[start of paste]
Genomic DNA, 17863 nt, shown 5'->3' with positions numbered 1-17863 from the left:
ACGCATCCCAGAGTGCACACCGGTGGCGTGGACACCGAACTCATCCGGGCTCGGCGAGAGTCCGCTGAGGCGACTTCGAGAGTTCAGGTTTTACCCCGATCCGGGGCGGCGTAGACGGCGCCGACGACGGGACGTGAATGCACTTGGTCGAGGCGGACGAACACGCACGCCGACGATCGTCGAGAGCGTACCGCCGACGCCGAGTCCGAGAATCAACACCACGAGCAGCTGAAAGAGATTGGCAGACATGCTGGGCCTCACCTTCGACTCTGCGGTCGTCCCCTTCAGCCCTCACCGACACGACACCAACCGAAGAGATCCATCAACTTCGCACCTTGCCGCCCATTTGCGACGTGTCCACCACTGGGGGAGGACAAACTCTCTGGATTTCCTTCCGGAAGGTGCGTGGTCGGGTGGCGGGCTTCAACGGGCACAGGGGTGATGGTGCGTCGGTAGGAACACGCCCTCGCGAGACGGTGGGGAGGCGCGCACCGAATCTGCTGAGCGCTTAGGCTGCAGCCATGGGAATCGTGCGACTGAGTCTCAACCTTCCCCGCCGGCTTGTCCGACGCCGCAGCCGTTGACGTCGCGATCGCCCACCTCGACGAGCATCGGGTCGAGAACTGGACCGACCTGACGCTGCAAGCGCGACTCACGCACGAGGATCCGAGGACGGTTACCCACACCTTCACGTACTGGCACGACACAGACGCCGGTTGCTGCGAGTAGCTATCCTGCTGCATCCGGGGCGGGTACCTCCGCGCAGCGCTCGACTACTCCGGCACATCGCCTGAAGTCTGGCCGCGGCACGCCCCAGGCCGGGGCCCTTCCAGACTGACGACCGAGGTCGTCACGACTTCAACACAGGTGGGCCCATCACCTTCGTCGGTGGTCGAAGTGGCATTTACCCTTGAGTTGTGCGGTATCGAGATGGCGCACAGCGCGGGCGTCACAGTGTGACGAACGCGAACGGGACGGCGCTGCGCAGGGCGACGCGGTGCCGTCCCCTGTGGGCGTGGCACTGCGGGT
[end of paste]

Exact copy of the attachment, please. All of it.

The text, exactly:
Genomic DNA, 17863 nt, shown 5'->3' with positions numbered 1-17863 from the left:
ACGCATCCCAGAGTGCACACCGGTGGCGTGGACACCGAACTCATCCGGGCTCGGCGAGAGTCCGCTGAGGCGACTTCGAGAGTTCAGGTTTTACCCCGATCCGGGGCGGCGTAGACGGCGCCGACGACGGGACGTGAATGCACTTGGTCGAGGCGGACGAACACGCACGCCGACGATCGTCGAGAGCGTACCGCCGACGCCGAGTCCGAGAATCAACACCACGAGCAGCTGAAAGAGATTGGCAGACATGCTGGGCCTCACCTTCGACTCTGCGGTCGTCCCCTTCAGCCCTCACCGACACGACACCAACCGAAGAGATCCATCAACTTCGCACCTTGCCGCCCATTTGCGACGTGTCCACCACTGGGGGAGGACAAACTCTCTGGATTTCCTTCCGGAAGGTGCGTGGTCGGGTGGCGGGCTTCAACGGGCACAGGGGTGATGGTGCGTCGGTAGGAACACGCCCTCGCGAGACGGTGGGGAGGCGCGCACCGAATCTGCTGAGCGCTTAGGCTGCAGCCATGGGAATCGTGCGACTGAGTCTCAACCTTCCCCGCCGGCTTGTCCGACGCCGCAGCCGTTGACGTCGCGATCGCCCACCTCGACGAGCATCGGGTCGAGAACTGGACCGACCTGACGCTGCAAGCGCGACTCACGCACGAGGATCCGAGGACGGTTACCCACACCTTCACGTACTGGCACGACACAGACGCCGGTTGCTGCGAGTAGCTATCCTGCTGCATCCGGGGCGGGTACCTCCGCGCAGCGCTCGACTACTCCGGCACATCGCCTGAAGTCTGGCCGCGGCACGCCCCAGGCCGGGGCCCTTCCAGACTGACGACCGAGGTCGTCACGACTTCAACACAGGTGGGCCCATCACCTTCGTCGGTGGTCGAAGTGGCATTTACCCTTGAGTTGTGCGGTATCGAGATGGCGCACAGCGCGGGCGTCACAGTGTGACGAACGCGAACGGGACGGCGCTGCGCAGGGCGACGCGGTGCCGTCCCCTGTGGGCGTGGCACTGCGGGT